I’ve been exploring a bunch of stories which in some way, explore the beautiful ideas behind computer science, software engineering and even plain old programming. I want to call them “hard comp-fi”, to echo the well-established genre of hard sci-fi, which is defined by accurate, watertight science taking centre stage in the narrative. In hard … Continue reading Hard comp-fi: a new fictional niche?
Speculative fiction/fantasy. Pay no heed to the intro to software engineering hidden behind the thin disguise.
Warning: this post continues from Notation for social deduction games and will make no sense at all unless you've read that post first. So, my preferred notation for Spy Thriller games is a graph, where nodes represent players and links represent methods of introduction such as a shared password or meeting place: I'd be interested … Continue reading Notation for social deduction games (part 2)
This post focuses on the challenge of finding an abstraction that describes social deduction games in general. These games (e.g. werewolves, two rooms and a boom, spyfall) seem to require the sort of twisted thinking needed for security protocol design: a problem famously likened to programming Satan’s computer. What they tend to have in common … Continue reading Notation for social deduction games
Terry Pratchet suggested that Homo Sapiens should in fact be called Pan Narrans - the ape that tells stories. Harari's Sapiens suggests that the ability to create myths, rather than greater intelligence, is in fact what separated us from Neanderthals. Either way it's generally agreed that myth plays a huge role in our culture. Most … Continue reading The unintentional story telling comedy of an 18 month old
Vans are like boats, the sailing cruiser kind. The morning ritual of stowing everything that moves, flicking some switches on the board, culminates in firing up a cold engine to slowly move on to who knows where? I don't know yet, but usually somewhere beautiful. I love that feeling of the unknown combined with home … Continue reading Vans are like boats (Alpine road trip, 2010)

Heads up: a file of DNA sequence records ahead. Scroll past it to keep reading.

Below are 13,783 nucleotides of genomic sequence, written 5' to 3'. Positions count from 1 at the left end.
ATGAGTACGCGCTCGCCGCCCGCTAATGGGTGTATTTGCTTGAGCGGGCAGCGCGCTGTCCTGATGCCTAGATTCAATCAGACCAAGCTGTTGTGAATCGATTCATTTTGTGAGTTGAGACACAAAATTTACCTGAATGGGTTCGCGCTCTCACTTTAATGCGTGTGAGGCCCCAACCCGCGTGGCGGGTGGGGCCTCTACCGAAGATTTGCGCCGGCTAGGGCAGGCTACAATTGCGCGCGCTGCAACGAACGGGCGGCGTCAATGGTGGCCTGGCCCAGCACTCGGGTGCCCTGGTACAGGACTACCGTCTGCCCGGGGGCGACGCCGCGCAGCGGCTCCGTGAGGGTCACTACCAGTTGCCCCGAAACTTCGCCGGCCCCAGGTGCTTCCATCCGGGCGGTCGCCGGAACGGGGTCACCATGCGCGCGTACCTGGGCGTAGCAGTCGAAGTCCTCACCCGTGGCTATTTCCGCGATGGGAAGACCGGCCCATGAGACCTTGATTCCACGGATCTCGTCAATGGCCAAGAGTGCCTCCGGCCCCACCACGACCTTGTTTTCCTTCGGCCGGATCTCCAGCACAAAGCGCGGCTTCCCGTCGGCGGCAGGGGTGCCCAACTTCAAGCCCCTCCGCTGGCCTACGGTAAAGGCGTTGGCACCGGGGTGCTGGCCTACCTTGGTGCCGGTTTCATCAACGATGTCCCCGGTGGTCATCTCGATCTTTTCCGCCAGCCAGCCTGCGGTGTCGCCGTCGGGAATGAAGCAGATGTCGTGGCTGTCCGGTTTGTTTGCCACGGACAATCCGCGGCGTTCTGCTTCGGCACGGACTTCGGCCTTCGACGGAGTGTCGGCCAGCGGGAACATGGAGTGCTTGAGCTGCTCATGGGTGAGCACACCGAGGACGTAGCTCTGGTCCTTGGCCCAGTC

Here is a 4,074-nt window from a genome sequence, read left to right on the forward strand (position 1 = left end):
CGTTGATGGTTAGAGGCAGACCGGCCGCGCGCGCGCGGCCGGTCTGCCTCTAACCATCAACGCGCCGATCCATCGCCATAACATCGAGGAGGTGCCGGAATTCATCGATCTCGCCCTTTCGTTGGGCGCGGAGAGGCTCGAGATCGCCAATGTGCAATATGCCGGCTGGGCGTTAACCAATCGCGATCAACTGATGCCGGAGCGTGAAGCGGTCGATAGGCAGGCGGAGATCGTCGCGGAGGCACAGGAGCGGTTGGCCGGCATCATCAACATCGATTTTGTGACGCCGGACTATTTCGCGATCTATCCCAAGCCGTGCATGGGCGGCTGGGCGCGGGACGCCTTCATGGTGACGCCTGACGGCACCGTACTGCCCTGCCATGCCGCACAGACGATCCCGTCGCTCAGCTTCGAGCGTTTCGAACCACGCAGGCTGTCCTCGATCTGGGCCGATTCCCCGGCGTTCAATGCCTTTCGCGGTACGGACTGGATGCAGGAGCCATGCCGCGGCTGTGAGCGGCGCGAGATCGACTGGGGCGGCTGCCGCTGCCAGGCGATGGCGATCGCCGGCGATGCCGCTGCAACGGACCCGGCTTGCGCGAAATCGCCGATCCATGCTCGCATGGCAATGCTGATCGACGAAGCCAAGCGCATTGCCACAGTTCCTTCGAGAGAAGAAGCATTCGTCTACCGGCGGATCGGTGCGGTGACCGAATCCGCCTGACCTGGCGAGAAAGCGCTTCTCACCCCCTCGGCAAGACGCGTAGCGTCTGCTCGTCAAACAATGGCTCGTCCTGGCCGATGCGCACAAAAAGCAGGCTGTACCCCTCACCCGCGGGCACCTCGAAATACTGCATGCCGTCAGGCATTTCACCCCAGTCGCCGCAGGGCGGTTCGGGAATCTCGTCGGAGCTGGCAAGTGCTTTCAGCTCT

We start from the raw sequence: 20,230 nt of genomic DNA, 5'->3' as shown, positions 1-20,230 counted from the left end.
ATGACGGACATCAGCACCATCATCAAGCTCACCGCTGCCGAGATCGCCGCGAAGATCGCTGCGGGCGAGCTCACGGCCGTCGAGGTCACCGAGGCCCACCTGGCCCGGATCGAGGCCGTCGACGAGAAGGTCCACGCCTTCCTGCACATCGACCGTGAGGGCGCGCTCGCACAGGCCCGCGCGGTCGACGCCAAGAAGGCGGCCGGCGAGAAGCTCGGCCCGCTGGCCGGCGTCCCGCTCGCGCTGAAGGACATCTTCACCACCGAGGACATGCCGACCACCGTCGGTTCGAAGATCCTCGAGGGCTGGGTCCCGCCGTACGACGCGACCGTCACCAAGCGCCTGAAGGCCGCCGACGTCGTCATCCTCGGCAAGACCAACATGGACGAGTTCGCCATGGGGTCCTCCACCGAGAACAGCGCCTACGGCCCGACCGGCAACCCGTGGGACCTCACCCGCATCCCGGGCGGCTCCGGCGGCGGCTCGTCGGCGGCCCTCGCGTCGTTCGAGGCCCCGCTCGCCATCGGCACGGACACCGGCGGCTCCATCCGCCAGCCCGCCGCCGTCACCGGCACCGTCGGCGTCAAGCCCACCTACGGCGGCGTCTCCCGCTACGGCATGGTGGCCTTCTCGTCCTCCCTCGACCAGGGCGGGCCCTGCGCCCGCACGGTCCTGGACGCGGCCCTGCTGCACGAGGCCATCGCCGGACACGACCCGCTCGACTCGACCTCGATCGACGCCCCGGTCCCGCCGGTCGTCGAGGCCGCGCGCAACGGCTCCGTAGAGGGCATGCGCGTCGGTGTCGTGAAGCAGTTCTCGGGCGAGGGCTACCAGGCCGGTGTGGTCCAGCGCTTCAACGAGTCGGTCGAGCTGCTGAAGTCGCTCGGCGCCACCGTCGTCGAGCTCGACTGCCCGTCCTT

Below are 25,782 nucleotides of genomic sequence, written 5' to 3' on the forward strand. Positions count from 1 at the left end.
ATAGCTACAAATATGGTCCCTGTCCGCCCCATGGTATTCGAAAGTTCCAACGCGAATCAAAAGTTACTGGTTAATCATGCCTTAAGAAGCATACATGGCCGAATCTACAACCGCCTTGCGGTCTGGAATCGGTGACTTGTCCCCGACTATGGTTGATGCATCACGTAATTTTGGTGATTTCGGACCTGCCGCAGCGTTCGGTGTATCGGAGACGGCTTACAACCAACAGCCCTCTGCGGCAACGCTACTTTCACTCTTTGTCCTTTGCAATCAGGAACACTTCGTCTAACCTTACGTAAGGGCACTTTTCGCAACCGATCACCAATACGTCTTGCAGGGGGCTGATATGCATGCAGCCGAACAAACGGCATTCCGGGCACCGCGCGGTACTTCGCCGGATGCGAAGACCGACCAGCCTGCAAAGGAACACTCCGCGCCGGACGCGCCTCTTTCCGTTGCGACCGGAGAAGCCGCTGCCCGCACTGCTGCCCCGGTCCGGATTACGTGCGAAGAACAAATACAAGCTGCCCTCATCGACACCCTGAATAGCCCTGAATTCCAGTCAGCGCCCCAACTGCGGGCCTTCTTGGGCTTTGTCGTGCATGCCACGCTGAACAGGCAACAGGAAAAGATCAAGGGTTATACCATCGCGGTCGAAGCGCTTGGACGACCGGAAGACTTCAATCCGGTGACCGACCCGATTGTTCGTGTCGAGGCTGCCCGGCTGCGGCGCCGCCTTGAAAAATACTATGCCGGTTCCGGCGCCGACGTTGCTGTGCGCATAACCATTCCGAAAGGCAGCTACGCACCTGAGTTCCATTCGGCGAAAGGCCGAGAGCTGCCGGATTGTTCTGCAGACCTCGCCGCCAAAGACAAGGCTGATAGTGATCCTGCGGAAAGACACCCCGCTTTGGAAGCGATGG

Following the Smartphones in Hills article, UKH invited me to write an opinion piece, although they published it under a slightly less contentious title - you can read it here.
In 2007 a bunch of us went to climb for two weeks on the uninhabited Scottish island of Mingulay. Click any of these pictures to enter the slideshow. This was back in the days when I lugged a film SLR up sea cliffs - apologies for the lo-fi negative scans...
It seems I’ve been reminiscing about climbing rites of passage – those events that mark a key point in a climbing career, such as first proper leads or the first alpine season. Here’s one not commonly talked about, but that really stuck in my own mind: first committing adventure as the responsible party. Alas it’s … Continue reading Climbing Rites of Passage
I have a controversial opinion: that although smartphones are not a substitute for navigation skills, they can in the right circumstances substitute a physical map and compass. Agree or disagree, if you ever use smartphones in the mountains it is important to be aware of the ways they can fail, some of which are not … Continue reading Unexpected smartphone failures in the mountains